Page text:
How to Determine if You Have a Civil Rights Case


Posted over 6 years ago. 23 helpful votes



Document, Document, Document ...

If you think you are the victim of civil rights violations, you need to document what is happening to you. This includes keeping a detailed diary of events, noting down the identities of potential witnesses, and carefully e-mailing or doing memorandum to memorialize what has happened to you. Also, if you suspect civil rights violations, you should contact a lawyer sooner than later. Call your local bar association and get numbers for those who practice in this area.


Timely File All Administrative Claims

The most important step in pursuing many civil rights claims is making sure that you have complied with the administrative filing requirements for many workplace discrimination claims. This means that you have to file any claims with the state or federal government with a certain time frame. This can be 300 days, a year, or shorter (six months), depending on who you are suing and why you are suing. You must also know that the time to file may start running from the date of an initial incident of discrimination -- not when you were fired, or that last bad thing that was done to you. Also, if you are suing a governmental entity because of a state violation of First Amendment, Due Process, or religious liberty rights, you may need to file a claim against the governmental entity within six months. A failure to timely file a claim can be fatal to your case.


There is an Array of Civil Rights Laws Available to You

One of the more encouraging aspects of civil rights litigation is that there are many laws and regulations to protect you. Examples are: 1.) State constitutional claims; 2.) Federal constitutional claims; 3.) Unruh Civil Rights Act (California); 4.) Title VII Anti-Discrimination laws; 5.) EEOC regulations; 6.) FEHA claims; 7.) Common law claims; 8.) Religious Land Use & Institutionalized Persons Act (RLUIPA); 8.) Other statutory remedies.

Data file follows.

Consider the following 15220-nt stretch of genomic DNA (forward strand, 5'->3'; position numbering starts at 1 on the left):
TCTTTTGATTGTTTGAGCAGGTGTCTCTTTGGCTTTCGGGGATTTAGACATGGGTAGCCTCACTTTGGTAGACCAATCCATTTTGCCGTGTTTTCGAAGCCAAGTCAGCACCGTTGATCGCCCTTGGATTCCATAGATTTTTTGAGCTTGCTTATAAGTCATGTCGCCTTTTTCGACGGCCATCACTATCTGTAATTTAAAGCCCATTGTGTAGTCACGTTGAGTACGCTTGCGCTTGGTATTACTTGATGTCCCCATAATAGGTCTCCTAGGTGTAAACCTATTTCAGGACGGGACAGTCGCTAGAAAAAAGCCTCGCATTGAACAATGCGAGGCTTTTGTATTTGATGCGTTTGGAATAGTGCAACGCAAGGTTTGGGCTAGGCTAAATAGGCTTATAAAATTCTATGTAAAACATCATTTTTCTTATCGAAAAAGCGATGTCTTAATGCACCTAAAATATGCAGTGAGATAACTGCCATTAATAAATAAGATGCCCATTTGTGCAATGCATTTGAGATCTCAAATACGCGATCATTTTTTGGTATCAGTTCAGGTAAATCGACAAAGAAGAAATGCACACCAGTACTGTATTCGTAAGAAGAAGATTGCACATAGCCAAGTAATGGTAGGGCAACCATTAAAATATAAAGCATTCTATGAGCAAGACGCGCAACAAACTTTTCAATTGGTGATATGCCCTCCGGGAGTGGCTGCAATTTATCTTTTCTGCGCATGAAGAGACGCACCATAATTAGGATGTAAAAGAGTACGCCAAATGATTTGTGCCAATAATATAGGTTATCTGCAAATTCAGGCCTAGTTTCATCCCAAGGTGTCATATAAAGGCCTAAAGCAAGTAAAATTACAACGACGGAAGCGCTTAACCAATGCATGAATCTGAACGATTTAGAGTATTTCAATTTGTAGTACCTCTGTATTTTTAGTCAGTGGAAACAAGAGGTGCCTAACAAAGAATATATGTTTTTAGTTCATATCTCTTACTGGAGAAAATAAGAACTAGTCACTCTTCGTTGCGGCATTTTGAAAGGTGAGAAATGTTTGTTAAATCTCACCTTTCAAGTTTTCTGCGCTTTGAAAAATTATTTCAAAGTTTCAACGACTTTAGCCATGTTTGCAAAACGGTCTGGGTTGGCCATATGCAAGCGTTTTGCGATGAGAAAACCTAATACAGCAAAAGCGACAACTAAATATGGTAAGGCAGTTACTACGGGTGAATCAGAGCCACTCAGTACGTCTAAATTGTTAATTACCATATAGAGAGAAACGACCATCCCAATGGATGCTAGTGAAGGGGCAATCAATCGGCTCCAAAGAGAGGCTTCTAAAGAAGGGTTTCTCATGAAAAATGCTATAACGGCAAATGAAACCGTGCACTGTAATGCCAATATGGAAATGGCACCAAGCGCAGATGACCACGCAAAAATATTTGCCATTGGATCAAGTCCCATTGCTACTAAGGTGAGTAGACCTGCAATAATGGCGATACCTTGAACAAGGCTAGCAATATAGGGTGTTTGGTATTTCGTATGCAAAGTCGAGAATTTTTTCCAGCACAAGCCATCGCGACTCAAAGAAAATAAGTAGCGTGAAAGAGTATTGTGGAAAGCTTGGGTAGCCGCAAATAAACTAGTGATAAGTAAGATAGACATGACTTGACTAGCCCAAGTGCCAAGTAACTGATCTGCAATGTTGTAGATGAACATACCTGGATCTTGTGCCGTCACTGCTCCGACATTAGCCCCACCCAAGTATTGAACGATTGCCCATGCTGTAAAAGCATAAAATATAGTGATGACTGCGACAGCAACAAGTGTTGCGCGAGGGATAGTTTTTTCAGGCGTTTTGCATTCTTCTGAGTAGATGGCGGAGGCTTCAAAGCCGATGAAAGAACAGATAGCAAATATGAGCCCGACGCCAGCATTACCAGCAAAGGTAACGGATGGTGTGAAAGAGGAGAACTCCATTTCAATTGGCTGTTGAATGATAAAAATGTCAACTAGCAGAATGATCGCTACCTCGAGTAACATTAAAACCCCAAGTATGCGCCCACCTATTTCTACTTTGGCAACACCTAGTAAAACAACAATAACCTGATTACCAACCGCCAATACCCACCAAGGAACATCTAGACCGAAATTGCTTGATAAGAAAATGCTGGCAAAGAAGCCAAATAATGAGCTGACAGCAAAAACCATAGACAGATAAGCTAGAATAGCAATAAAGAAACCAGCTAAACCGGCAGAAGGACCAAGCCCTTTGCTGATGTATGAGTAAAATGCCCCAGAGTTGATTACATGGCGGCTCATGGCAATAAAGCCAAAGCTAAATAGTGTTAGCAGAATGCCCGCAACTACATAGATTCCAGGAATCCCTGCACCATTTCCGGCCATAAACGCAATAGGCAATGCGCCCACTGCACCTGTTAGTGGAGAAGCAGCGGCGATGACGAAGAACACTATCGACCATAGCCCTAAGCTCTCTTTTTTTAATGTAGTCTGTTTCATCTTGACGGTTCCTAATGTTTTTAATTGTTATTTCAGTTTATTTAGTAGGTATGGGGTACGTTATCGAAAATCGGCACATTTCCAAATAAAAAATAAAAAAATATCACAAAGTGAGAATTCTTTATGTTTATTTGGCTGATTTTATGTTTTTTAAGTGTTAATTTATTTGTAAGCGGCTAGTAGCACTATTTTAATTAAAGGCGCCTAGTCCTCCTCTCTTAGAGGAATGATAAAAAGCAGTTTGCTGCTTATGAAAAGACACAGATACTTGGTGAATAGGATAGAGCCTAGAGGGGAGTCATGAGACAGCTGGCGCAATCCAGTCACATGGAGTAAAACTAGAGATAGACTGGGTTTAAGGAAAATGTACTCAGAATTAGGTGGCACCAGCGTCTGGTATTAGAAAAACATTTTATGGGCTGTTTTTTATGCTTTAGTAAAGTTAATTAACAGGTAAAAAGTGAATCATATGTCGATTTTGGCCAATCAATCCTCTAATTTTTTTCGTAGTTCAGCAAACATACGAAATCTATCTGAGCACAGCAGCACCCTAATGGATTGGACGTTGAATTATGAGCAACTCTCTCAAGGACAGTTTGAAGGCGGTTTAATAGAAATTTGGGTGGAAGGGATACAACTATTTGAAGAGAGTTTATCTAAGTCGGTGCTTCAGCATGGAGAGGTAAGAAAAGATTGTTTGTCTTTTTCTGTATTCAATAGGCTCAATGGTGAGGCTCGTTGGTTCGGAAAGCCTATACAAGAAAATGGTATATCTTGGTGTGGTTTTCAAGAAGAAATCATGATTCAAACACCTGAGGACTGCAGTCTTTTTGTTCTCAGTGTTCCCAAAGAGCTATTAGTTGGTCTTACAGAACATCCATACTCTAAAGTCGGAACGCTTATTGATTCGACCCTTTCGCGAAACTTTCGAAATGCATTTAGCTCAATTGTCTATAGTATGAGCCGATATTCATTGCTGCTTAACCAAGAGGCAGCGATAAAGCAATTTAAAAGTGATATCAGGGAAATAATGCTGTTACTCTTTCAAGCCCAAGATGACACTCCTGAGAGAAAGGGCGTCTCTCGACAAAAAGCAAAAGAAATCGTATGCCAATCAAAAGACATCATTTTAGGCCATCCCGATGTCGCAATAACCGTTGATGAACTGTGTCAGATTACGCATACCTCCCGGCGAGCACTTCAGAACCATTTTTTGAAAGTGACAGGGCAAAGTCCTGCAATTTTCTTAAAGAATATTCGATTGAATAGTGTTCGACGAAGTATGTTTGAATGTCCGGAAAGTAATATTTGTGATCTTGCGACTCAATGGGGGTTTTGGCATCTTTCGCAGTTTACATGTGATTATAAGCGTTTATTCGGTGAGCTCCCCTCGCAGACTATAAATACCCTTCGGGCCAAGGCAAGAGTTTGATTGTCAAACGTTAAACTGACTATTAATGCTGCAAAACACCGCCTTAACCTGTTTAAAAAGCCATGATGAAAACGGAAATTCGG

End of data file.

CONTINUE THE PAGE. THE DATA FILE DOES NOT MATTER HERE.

Free Help is Readily Available

There are a number of civil rights organizations that can assist you in your claims. Traditionally, the ACLU, Human Rights Campaign, and others have carried the torch on these issues. However, because of political and moral values differences, a number of other groups have arisen in the last two decades. These advocacy groups include, the Alliance Defense Fund, Pacific Justice Institute, and Faith & Freedom Advocates. The bottom line is that there are various civil rights groups, of all different 'political' persuasions, who can help defend and pursue your constitutional rights.


What You are Doing is Important to All of Us

Civil rights lay at the core of what it means to be an American. If you pursue your case for the right reasons, you leave a legacy of protecting others. Pursuing a civil rights claim often means that fundamental changes in employer or government policy. Be encouraged in your decision to stand up for what is right. Finally, it is important to know that there are "two sides" to most cases involving the definition of rights. It is important to respect each others position and the passion that each side feels as we participate in the evolution of civil rights law. All too often, one side or the other is focused on accusing the other of hate, intolerance, or ignorance. The reality is that we all have a right to defend and pursue what is important to us. There will be winners and losers. However, the judicial process is just as important as our personal interests in these cases.

Additional Resources

Alliance Defense Fund

American Civil Liberties Union

Faith & Freedom Advocates

Human Rights Campaign

Pacific Justice Institute

Lambda Legal

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